The Irksome Tuesday Boy Problem
Find a realistic scenario where this might happen.
03 November 2013
A few years ago, at a Gathering for Gardner puzzles and games convention in the USA, a man called Gary Foshee announced:
I have two children, (at least) one of whom is a boy born on a Tuesday - what is the probability that both children are boys?
I've put the words 'at least' in brackets because I don't think those words were actually used, but they should have been.
The Tuesday-boy puzzle went viral and caused a huge amount of debate when it was declared that the answer is 13/27, or just under half. Why isn't the chance of the other child being a boy simply 50-50, and what on earth has Tuesday got to do with it?
This puzzle has always irked me. Why? Because it doesn't have a 'right' answer. It all depends on what led to the person making the statement about the boys in the first place.
In what follows I will ignore the Tuesday reference since it makes the calculations much more complicated. If you want to know why Tuesday can change the answer, look for explanations online, for example by Alex Bellos.
Let's just concentrate on the basic problem. Somebody says: "I have two children, (at least) one of them is a boy. What is the chance that both are boys?". The standard solution is that the chance that both children are boys is 1 in 3. The reasoning goes like this. Since you know I have at least one boy, there are three possible pairs of children I might have (older then younger):
Each pairing is equally likely, and in only one of these three cases is the 'other' child also a boy.
But 1/3 is not the only valid answer. To see why, let's simulate the occurrence of boys and girls by tossing a coin.
I have just flipped two coins. At least one is a Head. What is the chance that both are Heads?
You might argue that since we have just replaced Boy with Head, it is the same puzzle and so the chance of the 'other' coin being a Head is 1 in 3. The good news is that we can test it for real by flipping the coins 100 times and seeing how often the two coins are the same. If the odds really are 1 in 3, then we should find that the two coins are the same roughly 33 times.
What you will discover when you play the game with me, however, is that the coins are the same about 50 times out of 100, not 33. Why? When I flip two coins, my rule is that I always look at one of them at random. If it is a Head I then say "I have two coins, at least one is a Head". If I see a tail first I say "At least one is a Tail".
When somebody says to you "I have two children, at least one of them is a boy", who is to say that they weren't using exactly the same rule as me, picking one child at random and revealing its gender. In fact, I reckon that this is the more likely way in which such information would be revealed in a real life situation. In which case, the answer 1/2 is more right than 1/3.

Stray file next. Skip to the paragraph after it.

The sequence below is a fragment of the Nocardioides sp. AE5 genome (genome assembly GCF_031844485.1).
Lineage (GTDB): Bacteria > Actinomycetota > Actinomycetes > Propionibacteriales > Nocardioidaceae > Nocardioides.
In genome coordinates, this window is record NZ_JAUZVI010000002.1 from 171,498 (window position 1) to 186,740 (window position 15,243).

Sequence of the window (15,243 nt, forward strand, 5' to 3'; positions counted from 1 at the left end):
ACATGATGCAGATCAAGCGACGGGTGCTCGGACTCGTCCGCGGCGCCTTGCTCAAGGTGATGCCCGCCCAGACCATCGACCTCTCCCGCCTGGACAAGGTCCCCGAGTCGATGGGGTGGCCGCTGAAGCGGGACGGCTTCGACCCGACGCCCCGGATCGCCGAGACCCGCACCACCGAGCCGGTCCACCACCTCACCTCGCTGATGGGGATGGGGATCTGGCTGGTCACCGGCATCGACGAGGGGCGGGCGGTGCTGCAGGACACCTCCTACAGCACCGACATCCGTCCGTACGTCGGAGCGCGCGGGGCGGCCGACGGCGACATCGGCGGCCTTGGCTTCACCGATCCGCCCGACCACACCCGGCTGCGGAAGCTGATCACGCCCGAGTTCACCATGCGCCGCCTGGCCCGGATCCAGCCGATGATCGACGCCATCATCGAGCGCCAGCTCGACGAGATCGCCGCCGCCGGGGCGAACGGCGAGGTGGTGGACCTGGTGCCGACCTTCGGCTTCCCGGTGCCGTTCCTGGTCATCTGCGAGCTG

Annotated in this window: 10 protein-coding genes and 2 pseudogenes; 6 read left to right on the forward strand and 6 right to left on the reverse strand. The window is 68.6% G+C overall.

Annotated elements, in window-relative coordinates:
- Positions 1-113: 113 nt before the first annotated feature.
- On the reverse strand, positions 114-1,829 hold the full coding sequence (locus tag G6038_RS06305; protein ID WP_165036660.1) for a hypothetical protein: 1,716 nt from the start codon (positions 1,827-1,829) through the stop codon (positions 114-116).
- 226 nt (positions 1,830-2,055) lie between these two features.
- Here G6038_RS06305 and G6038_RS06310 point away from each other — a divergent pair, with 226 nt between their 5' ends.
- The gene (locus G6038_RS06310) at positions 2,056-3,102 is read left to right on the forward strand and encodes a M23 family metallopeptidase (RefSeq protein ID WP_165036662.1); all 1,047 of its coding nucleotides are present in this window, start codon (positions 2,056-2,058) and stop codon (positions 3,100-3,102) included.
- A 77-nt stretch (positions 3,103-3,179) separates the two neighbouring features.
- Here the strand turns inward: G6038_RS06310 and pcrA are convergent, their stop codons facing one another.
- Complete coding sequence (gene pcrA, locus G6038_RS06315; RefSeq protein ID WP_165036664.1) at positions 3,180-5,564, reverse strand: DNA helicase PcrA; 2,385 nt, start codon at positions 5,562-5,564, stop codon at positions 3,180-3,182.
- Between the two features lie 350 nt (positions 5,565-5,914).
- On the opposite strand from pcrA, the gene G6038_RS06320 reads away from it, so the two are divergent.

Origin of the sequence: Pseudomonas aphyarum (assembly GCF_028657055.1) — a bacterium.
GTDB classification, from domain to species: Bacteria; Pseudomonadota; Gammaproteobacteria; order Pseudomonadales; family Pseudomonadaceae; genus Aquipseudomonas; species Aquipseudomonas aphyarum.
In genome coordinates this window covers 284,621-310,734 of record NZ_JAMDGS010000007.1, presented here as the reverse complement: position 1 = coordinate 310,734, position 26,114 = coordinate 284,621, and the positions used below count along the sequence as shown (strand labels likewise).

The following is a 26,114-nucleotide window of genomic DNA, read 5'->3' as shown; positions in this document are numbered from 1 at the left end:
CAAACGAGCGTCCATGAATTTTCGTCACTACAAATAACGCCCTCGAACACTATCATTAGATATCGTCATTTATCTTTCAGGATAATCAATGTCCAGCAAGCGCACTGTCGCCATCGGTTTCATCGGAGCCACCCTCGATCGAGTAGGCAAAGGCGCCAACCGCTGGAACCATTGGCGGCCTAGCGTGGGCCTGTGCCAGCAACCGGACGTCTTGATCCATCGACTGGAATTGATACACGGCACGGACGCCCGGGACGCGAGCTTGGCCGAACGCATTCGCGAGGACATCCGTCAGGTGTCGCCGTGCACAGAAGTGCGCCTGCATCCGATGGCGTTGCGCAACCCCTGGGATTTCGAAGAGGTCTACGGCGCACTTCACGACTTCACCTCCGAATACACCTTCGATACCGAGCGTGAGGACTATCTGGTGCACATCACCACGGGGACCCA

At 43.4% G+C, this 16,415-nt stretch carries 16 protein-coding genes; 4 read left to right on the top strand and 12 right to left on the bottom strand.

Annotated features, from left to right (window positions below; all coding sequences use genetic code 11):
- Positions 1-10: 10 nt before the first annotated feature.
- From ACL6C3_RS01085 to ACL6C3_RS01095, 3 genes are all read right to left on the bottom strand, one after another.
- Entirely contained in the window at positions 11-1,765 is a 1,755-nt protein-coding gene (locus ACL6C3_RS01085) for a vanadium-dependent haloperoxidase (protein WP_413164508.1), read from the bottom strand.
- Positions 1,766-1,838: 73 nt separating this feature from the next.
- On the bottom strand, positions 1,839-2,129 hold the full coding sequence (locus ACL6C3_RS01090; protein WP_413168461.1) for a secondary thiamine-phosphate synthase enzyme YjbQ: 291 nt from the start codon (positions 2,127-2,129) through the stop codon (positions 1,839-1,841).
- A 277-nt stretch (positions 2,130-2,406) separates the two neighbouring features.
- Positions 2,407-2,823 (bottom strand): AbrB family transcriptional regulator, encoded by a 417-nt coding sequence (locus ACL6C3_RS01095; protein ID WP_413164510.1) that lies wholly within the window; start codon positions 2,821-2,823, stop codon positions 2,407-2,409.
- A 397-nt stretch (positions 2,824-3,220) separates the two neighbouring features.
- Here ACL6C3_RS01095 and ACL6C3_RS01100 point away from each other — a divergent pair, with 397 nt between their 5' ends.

Incidentally, there is also a scenario in which there is a zero probability of the two children both being boys. If the word 'one' is emphasised, then in the statement "I have two children, at least one of them is a boy", the words "at least" really mean "thank goodness". "At least ONE of the children is a boy" ("because if both were girls we would have to pay for TWO weddings").
And in the Tuesday boy problem, if the word Tuesday is emphasised, then the chance of both children being boys is arguably 100%. "I have two children, one of them is a boy born on a TUESDAY...." (in contrast to the other boy who was born on a WEDNESDAY).
Most of my concern with the way the puzzle is usually posed is that it is the parent of the children who 'spontaneously' reveals the information about their child. The ambiguity could be removed if it is you, the puzzle solver, who questions the parent. You bump into somebody in a shopping mall and ask them:
"Do you have two children?"
"Yes", they reply.
"Is at least one of them a boy?"
Set up this way, I agree that there is a 1/3 chance that the other child is a boy.
I will end this blog with a challenge. Let's call these situations: "There are two Xs, at least one is a Y." Can anybody find a realistic situation that might genuinely arise - or even better, that has actually happened to you - where the probability that both Xs are Ys really IS 1/3? Email me your suggestions at email[AT]robeastaway.com.
[July 2017 update] Well in the three years since this blog was published, I still haven't had anybody give me a realistic scenario in which the 1/3 outcome has cropped up.* In an episode of 'The Infinite Monkey Cage' on BBC Radio 4, Richard Wiseman posed the puzzle in minimalist form: "he has two children, one of them is a boy", leaving out the "at least", just as Gary Foshee did. Unsurprisingly many who heard it were cross that the answer given in the next episode was 1/3.
* Rupert Yardley emailed to make the case that in insurance, one might need to use 'Tuesday boy' logic to ensure the premiums are set at the correct rate. He offered an interesting example involving an all-boys school being given a special offer for siblings. But it was still an invented scenario, not one that's actually happened.